Treatment of juvenile Graves' disease and its ophthalmic complication: the 'European way'. Three treatment modalities are available for Graves' disease: antithyroid drugs, surgery and radioactive iodine (RAI). None has been shown to be ideal or superior to the others. There are wide differences between individual physicians and between the physicians in different countries on the optional treatment for childhood hyperthyroidism. While antithyroid drugs remain the initial treatment of choice (...) in almost all the medical centers in Europe, with surgery being used mainly to deal with antithyroid failures, radioiodine is preferred by only a small percentage of physicians for this group of patients. In the USA, on the contrary, radioiodine treatment of thyrotoxicosis in children has strong advocates, who emphasize the safety, simplicity and economic advantages of iodine-131 ablation, which should be considered more commonly in children. Until now, the available data have shown no significant

2004 European Journal of Endocrinology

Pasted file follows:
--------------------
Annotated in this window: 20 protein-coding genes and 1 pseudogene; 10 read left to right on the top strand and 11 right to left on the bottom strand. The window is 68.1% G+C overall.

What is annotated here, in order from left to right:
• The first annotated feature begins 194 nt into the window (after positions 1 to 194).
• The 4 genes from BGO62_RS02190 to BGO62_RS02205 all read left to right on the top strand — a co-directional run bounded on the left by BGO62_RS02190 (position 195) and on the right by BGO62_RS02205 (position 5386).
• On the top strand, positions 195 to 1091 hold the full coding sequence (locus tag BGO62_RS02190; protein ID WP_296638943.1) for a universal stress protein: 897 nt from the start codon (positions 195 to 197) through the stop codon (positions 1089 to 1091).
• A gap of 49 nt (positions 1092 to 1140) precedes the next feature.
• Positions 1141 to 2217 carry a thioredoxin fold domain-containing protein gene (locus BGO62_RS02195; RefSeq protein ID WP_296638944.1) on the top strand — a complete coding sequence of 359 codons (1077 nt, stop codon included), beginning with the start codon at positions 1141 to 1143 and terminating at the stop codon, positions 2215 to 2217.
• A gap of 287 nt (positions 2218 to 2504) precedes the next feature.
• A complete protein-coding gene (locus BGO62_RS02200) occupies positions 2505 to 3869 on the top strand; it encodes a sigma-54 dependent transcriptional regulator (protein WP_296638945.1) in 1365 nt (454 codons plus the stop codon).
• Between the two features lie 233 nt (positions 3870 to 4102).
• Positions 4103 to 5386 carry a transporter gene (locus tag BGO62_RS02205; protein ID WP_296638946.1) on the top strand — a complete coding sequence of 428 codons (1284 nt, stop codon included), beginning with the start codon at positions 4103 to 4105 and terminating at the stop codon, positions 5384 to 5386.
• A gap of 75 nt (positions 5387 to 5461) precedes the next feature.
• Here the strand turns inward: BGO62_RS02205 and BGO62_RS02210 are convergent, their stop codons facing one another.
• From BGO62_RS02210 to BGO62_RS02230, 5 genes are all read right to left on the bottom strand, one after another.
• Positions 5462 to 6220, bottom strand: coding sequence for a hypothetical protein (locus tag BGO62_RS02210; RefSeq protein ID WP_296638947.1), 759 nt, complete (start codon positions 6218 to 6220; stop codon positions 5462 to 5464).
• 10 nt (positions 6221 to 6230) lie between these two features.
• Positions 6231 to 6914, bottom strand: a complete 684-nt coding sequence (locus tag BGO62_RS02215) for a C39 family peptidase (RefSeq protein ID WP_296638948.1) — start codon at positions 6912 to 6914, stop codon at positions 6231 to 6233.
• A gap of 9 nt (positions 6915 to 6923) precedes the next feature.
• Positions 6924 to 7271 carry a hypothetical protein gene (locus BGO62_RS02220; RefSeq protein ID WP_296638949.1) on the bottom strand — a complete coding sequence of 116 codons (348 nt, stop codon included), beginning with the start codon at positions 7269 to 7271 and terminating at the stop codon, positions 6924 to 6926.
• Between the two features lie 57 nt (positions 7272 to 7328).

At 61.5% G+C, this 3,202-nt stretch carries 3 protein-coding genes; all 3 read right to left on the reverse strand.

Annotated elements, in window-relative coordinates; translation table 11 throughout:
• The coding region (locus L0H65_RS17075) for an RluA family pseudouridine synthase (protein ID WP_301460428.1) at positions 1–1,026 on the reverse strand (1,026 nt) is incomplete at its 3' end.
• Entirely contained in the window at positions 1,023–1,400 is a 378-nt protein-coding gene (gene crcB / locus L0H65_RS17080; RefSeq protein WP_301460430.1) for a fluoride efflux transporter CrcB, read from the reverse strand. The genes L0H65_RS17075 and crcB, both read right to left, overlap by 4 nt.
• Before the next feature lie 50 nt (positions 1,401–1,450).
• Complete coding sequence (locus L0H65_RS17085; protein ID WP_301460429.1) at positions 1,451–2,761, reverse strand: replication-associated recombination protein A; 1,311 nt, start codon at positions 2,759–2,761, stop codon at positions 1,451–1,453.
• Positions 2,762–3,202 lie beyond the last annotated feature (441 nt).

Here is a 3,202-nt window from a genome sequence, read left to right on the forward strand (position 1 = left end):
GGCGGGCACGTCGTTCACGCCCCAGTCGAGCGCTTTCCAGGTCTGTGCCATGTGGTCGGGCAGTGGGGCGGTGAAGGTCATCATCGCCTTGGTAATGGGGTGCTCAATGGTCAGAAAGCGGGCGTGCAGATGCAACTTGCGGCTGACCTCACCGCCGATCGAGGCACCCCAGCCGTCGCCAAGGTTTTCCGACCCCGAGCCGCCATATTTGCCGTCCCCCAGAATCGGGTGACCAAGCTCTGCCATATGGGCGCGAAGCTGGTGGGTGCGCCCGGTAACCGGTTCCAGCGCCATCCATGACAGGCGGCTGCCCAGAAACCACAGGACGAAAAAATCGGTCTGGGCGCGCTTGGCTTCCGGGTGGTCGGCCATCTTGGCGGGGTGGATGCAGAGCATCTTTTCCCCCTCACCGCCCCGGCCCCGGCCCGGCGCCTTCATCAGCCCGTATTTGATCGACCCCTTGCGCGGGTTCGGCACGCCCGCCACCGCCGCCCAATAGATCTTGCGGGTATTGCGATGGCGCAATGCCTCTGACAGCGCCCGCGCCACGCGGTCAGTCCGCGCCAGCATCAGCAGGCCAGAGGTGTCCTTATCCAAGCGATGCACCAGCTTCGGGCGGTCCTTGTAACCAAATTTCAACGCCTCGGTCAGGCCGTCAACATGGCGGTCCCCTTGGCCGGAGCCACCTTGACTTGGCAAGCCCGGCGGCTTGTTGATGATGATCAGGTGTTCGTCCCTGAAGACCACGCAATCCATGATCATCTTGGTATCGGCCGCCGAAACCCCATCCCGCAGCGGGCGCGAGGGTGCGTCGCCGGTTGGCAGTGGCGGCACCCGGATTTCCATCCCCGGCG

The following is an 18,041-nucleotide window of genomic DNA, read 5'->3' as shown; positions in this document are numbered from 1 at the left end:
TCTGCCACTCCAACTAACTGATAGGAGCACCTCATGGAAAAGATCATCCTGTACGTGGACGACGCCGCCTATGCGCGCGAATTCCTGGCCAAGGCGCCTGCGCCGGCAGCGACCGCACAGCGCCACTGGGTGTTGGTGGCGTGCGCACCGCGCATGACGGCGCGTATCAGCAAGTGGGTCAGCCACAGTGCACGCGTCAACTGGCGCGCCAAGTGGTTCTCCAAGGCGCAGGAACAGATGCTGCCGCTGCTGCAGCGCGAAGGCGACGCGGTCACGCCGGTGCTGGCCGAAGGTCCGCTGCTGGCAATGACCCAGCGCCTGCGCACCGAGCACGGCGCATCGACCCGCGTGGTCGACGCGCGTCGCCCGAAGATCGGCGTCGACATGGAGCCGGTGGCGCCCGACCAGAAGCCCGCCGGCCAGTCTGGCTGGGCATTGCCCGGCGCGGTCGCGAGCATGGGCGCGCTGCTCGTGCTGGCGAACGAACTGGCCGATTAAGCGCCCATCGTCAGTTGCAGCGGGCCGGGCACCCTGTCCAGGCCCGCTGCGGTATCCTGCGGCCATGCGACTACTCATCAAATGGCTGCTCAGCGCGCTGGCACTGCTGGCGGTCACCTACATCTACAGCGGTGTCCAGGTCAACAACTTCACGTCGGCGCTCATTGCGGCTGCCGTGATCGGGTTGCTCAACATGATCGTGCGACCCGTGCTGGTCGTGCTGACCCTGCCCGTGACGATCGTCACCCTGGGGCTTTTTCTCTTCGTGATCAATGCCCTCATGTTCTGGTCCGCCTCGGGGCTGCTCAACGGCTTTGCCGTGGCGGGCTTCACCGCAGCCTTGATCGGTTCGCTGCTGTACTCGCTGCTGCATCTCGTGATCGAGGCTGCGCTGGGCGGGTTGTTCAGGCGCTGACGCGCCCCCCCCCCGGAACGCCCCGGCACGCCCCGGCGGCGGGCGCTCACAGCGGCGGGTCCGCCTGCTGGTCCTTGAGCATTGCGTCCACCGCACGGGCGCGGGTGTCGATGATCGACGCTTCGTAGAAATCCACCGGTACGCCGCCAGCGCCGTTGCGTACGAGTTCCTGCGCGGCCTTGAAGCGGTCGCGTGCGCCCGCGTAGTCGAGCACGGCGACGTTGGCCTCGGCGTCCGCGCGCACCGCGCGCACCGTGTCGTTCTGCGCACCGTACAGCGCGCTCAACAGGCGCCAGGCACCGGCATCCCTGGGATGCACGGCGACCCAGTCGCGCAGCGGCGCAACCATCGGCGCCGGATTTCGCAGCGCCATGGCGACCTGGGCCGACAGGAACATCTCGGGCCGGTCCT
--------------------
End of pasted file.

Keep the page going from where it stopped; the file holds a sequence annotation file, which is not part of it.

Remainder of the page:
857. Impaired health-related quality of life in Graves' disease. A prospective study. (Abstract)

Impaired health-related quality of life in Graves' disease. A prospective study. In the acute, thyrotoxic phase, patients with Graves' disease often have both thyrotoxic and neuropsychiatric symptoms. The purpose of this prospective study was to examine health-related quality of life (HRQOL) in newly diagnosed and untreated Graves' patients and the effect of antithyroid medical treatment on HRQOL. In addition, we examined the potential influence of thyroid hormones and psychiatric symptoms (...) on the impairment of HRQOL in the thyrotoxic phase.A total of 30 consecutively referred patients with newly diagnosed and untreated Graves' disease and 34 age-, sex- and education-matched healthy volunteers were included in the study. HRQOL was assessed with the Medical Outcome Study 36-item Short-Form Health Status Survey (SF-36) before treatment, after reaching euthyroidism and 1 year after initiation of treatment.In the thyrotoxic phase of Graves' disease, HRQOL was significantly impaired, in physical

2004 European Journal of Endocrinology

858. Resistin levels in hyperthyroid patients before and after restoration of thyroid function: relationship with body weight and body composition. (Full text)